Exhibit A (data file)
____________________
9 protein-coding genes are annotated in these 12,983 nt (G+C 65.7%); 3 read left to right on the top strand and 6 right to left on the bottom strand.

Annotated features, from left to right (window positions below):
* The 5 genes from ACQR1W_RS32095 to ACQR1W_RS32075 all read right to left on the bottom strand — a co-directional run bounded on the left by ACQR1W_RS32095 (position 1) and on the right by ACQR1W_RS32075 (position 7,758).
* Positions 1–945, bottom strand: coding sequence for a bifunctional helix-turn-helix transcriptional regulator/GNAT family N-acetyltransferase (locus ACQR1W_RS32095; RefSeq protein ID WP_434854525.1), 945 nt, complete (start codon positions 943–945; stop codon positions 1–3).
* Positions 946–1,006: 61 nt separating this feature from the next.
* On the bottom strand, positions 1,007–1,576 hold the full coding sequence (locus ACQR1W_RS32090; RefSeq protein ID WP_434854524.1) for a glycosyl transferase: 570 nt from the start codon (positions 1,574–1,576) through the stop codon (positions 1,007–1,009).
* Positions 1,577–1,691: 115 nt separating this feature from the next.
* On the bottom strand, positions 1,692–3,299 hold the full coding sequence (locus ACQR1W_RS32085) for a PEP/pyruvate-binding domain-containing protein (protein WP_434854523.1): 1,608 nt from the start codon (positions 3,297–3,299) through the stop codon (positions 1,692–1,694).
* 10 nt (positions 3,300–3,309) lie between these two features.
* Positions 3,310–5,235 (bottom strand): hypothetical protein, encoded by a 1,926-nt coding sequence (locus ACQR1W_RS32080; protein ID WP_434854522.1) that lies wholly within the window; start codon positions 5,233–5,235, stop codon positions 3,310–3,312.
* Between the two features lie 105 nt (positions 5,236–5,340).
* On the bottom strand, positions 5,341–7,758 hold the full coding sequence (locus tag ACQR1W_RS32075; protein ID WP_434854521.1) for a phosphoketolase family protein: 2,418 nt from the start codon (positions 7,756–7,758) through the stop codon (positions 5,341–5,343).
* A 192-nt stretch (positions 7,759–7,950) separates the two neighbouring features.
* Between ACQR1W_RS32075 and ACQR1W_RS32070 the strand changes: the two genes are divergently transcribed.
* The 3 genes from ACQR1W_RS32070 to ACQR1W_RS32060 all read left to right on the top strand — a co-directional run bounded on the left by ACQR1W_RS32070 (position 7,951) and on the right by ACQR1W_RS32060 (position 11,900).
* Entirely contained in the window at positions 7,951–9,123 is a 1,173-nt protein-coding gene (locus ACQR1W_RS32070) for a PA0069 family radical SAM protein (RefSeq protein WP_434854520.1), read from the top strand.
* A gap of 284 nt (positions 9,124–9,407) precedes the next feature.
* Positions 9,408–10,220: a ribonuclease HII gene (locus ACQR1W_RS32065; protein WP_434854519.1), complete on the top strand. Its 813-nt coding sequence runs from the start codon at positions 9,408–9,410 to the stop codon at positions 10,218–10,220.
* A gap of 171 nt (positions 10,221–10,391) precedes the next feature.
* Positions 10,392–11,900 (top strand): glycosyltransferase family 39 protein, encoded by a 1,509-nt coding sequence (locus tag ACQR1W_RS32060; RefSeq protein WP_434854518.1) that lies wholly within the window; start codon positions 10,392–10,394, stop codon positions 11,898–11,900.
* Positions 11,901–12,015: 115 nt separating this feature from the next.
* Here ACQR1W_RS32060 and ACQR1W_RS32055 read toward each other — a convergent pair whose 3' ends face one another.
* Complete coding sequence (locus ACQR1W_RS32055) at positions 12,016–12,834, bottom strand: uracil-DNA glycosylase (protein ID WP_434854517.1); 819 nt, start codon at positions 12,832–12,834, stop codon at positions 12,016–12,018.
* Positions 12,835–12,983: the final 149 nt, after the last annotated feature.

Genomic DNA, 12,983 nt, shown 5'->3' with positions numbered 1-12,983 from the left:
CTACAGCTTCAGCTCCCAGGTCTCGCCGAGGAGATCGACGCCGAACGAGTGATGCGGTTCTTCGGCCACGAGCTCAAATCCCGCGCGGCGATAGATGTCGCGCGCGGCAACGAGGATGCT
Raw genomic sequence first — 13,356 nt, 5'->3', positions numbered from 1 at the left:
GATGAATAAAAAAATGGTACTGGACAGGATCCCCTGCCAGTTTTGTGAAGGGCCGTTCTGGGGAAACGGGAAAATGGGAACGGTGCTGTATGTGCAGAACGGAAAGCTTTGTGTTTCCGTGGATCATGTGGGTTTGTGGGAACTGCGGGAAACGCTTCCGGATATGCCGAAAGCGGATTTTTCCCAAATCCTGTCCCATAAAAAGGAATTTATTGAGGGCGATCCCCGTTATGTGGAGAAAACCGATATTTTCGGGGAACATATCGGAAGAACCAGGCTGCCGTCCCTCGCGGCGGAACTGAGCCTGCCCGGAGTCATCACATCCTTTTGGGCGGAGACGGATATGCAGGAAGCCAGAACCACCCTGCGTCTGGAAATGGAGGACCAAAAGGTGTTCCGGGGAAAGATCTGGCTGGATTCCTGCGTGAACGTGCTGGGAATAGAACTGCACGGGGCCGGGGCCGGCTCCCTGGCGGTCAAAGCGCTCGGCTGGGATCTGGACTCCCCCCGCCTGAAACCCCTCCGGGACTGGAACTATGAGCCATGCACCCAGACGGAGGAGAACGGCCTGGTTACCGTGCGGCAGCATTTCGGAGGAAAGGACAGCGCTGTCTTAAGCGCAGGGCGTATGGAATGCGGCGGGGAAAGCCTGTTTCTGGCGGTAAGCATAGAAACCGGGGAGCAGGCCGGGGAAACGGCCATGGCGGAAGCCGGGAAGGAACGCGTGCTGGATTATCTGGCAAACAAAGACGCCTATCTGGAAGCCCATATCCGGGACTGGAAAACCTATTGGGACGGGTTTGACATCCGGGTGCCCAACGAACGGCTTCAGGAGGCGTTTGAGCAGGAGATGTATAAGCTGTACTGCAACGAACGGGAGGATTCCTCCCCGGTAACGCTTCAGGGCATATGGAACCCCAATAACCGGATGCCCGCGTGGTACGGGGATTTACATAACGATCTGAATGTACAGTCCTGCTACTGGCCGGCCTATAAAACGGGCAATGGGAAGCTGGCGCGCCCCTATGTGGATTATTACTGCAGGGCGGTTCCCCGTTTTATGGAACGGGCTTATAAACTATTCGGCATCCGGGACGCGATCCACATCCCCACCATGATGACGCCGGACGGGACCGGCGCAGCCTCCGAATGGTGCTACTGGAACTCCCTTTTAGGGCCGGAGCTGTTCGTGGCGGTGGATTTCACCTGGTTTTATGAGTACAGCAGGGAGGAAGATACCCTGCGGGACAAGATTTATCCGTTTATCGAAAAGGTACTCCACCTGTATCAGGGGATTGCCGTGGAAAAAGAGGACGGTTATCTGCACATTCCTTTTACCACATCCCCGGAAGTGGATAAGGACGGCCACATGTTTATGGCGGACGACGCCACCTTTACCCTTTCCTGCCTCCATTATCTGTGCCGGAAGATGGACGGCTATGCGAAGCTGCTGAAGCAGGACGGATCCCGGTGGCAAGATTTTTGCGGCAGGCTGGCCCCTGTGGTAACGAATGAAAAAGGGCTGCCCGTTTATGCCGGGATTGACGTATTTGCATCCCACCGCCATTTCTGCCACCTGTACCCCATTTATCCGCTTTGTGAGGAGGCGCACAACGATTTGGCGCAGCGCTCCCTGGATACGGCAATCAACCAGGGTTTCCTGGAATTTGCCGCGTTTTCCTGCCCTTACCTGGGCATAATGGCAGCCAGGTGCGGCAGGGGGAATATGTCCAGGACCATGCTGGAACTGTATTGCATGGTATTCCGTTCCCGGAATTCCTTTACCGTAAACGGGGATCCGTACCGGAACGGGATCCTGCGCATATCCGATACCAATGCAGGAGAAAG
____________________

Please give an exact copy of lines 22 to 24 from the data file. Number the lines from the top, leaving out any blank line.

* Here ACQR1W_RS32060 and ACQR1W_RS32055 read toward each other — a convergent pair whose 3' ends face one another.
* Complete coding sequence (locus ACQR1W_RS32055) at positions 12,016–12,834, bottom strand: uracil-DNA glycosylase (protein ID WP_434854517.1); 819 nt, start codon at positions 12,832–12,834, stop codon at positions 12,016–12,018.
* Positions 12,835–12,983: the final 149 nt, after the last annotated feature.